We leave the sleepy El Calafate and head West in direction to the snow-capped mountains.
The landscape surprisingly changes in a matter of a few kilometers.
I soon understand that the Patagonian landscape and climate are much more complex than what I had thought at the beginning, and whilst the cold Southern Antartic winds define the dry vast majority of the Patagonian landscape, the Western Pacific winds find their first obstacle in the Andean Mountains, creating the famous Chilean fjords rainy micro-climate on the West side of the mountain range and constantly feeding the high-altitude peaks with fresh snow which creates a fertile valley on the East.
A humid valley that, due to the rigorous and extreme Patagonian weather, only extends for a few kilometers from the mountains before blending into the dryness of the general predominant landscape.
This also means that fresh snow constantly compacts into massive ice bodies which slide downhill at a rather fast speed, creating glaciers which can be reached without climbing to a high altitude.
We pass through a stoned gate and we stop for a few minutes. A ranger enters our little shuttle and welcomes us to the National Park whilst charging us for the admission fee and explaining the dos and don'ts of this magnificent and protected landscape.
We have now entered the Parque Nacional de los Glaciares (Glaciers National Park) from its Southern gate and we follow a windy road bordering the murky white waters of Lago Argentino.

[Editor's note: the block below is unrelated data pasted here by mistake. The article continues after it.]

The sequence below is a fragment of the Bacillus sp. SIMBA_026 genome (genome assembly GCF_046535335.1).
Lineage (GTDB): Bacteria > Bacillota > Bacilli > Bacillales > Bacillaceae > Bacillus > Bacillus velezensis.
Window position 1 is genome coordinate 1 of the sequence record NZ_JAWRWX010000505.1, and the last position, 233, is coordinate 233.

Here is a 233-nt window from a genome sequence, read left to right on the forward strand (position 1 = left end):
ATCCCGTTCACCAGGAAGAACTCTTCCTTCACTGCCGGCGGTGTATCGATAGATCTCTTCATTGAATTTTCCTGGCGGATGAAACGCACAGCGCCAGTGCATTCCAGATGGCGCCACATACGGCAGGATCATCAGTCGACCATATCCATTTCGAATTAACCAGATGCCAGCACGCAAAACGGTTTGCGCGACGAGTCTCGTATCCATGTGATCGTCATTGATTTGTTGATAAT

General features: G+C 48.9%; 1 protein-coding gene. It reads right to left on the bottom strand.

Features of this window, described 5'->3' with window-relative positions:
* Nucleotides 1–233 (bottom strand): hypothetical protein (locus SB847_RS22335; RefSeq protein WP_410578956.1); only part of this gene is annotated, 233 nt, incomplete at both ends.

The white colour of the water, which resembles skimmed milk, is a consequence of the melting ice and its dust particles which, as the are lighter than cold water, float in the surface making impossible to see the development of the endemic trouts that here survive.
Due to changing weather, the itinerary has been inverted and we detour to a little dock where a white catamaran is waiting for us. Battling the strong morning winds and the turbulent freezing water the catamaran soon faces the Glaciar Perito Moreno, one of Argentina's main icons.
An outstanding 74-meter tall mass of ice which seems to glide its way down the Andean mountains and dazzles the view of every single person on the boat deck with its sparkling blue colour.
Flashes and pictures seem to never stop whilst we the boat rockets its way across the lake to a busy and improvised dock where we disembark and leave our heavy goods and food in a small and cozy wooden lodge.
We proceed to walk though an ancient woodland with the heart racing faster and the adrenaline pumping at its maximum, only to be stunned by the size of the glacier as we get close and surrounded by a landscape which is unique in the world.
I take a deep breath whilst contemplating the extreme setting in which I am: black volcanic rock beaches, splattered with crystal-clear pieces of ice, weak glacier waterfalls surrendering to the gravity of a steep and rugged landscape partly covered with the autumnal colorful foliage of the tall beech trees. It is freezing, extreme and surreal.